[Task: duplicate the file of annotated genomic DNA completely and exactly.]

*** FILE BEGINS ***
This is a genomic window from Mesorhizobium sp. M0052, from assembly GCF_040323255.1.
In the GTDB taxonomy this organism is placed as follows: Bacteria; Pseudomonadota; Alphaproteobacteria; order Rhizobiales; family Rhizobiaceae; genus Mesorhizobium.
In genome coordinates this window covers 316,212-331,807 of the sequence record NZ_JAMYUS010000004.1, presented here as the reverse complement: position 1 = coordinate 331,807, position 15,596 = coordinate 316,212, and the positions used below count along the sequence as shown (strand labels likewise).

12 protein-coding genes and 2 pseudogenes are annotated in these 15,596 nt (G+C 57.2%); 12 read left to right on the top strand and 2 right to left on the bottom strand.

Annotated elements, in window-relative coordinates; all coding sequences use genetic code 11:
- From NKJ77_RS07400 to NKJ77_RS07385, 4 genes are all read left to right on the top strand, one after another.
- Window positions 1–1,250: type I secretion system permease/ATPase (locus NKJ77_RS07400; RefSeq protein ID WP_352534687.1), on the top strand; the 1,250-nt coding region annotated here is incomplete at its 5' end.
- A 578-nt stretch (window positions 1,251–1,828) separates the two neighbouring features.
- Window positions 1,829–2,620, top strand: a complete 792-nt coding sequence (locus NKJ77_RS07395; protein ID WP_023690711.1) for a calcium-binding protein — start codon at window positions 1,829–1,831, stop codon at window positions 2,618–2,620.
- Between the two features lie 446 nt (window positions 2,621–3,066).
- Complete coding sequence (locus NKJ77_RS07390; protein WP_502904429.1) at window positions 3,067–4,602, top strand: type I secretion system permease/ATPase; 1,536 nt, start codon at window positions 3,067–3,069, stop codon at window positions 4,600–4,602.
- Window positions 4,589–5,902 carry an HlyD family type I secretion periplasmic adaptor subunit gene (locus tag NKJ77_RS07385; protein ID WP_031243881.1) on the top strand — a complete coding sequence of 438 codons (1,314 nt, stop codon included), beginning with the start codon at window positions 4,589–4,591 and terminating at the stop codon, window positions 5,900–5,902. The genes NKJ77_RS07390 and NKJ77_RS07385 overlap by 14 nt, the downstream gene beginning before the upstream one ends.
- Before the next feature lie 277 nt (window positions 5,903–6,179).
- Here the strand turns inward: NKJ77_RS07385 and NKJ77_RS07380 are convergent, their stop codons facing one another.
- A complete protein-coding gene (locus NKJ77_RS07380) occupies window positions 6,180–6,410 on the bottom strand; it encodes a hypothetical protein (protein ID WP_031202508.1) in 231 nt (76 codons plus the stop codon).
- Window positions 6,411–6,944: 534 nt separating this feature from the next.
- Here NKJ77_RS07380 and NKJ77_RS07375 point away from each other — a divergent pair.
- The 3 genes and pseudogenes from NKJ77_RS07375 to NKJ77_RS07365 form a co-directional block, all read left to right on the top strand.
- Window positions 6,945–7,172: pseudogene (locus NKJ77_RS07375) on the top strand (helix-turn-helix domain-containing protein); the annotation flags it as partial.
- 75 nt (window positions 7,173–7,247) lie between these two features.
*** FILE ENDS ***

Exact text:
This is a genomic window from Mesorhizobium sp. M0052, from assembly GCF_040323255.1.
In the GTDB taxonomy this organism is placed as follows: Bacteria; Pseudomonadota; Alphaproteobacteria; order Rhizobiales; family Rhizobiaceae; genus Mesorhizobium.
In genome coordinates this window covers 316,212-331,807 of the sequence record NZ_JAMYUS010000004.1, presented here as the reverse complement: position 1 = coordinate 331,807, position 15,596 = coordinate 316,212, and the positions used below count along the sequence as shown (strand labels likewise).

12 protein-coding genes and 2 pseudogenes are annotated in these 15,596 nt (G+C 57.2%); 12 read left to right on the top strand and 2 right to left on the bottom strand.

Annotated elements, in window-relative coordinates; all coding sequences use genetic code 11:
- From NKJ77_RS07400 to NKJ77_RS07385, 4 genes are all read left to right on the top strand, one after another.
- Window positions 1–1,250: type I secretion system permease/ATPase (locus NKJ77_RS07400; RefSeq protein ID WP_352534687.1), on the top strand; the 1,250-nt coding region annotated here is incomplete at its 5' end.
- A 578-nt stretch (window positions 1,251–1,828) separates the two neighbouring features.
- Window positions 1,829–2,620, top strand: a complete 792-nt coding sequence (locus NKJ77_RS07395; protein ID WP_023690711.1) for a calcium-binding protein — start codon at window positions 1,829–1,831, stop codon at window positions 2,618–2,620.
- Between the two features lie 446 nt (window positions 2,621–3,066).
- Complete coding sequence (locus NKJ77_RS07390; protein WP_502904429.1) at window positions 3,067–4,602, top strand: type I secretion system permease/ATPase; 1,536 nt, start codon at window positions 3,067–3,069, stop codon at window positions 4,600–4,602.
- Window positions 4,589–5,902 carry an HlyD family type I secretion periplasmic adaptor subunit gene (locus tag NKJ77_RS07385; protein ID WP_031243881.1) on the top strand — a complete coding sequence of 438 codons (1,314 nt, stop codon included), beginning with the start codon at window positions 4,589–4,591 and terminating at the stop codon, window positions 5,900–5,902. The genes NKJ77_RS07390 and NKJ77_RS07385 overlap by 14 nt, the downstream gene beginning before the upstream one ends.
- Before the next feature lie 277 nt (window positions 5,903–6,179).
- Here the strand turns inward: NKJ77_RS07385 and NKJ77_RS07380 are convergent, their stop codons facing one another.
- A complete protein-coding gene (locus NKJ77_RS07380) occupies window positions 6,180–6,410 on the bottom strand; it encodes a hypothetical protein (protein ID WP_031202508.1) in 231 nt (76 codons plus the stop codon).
- Window positions 6,411–6,944: 534 nt separating this feature from the next.
- Here NKJ77_RS07380 and NKJ77_RS07375 point away from each other — a divergent pair.
- The 3 genes and pseudogenes from NKJ77_RS07375 to NKJ77_RS07365 form a co-directional block, all read left to right on the top strand.
- Window positions 6,945–7,172: pseudogene (locus NKJ77_RS07375) on the top strand (helix-turn-helix domain-containing protein); the annotation flags it as partial.
- 75 nt (window positions 7,173–7,247) lie between these two features.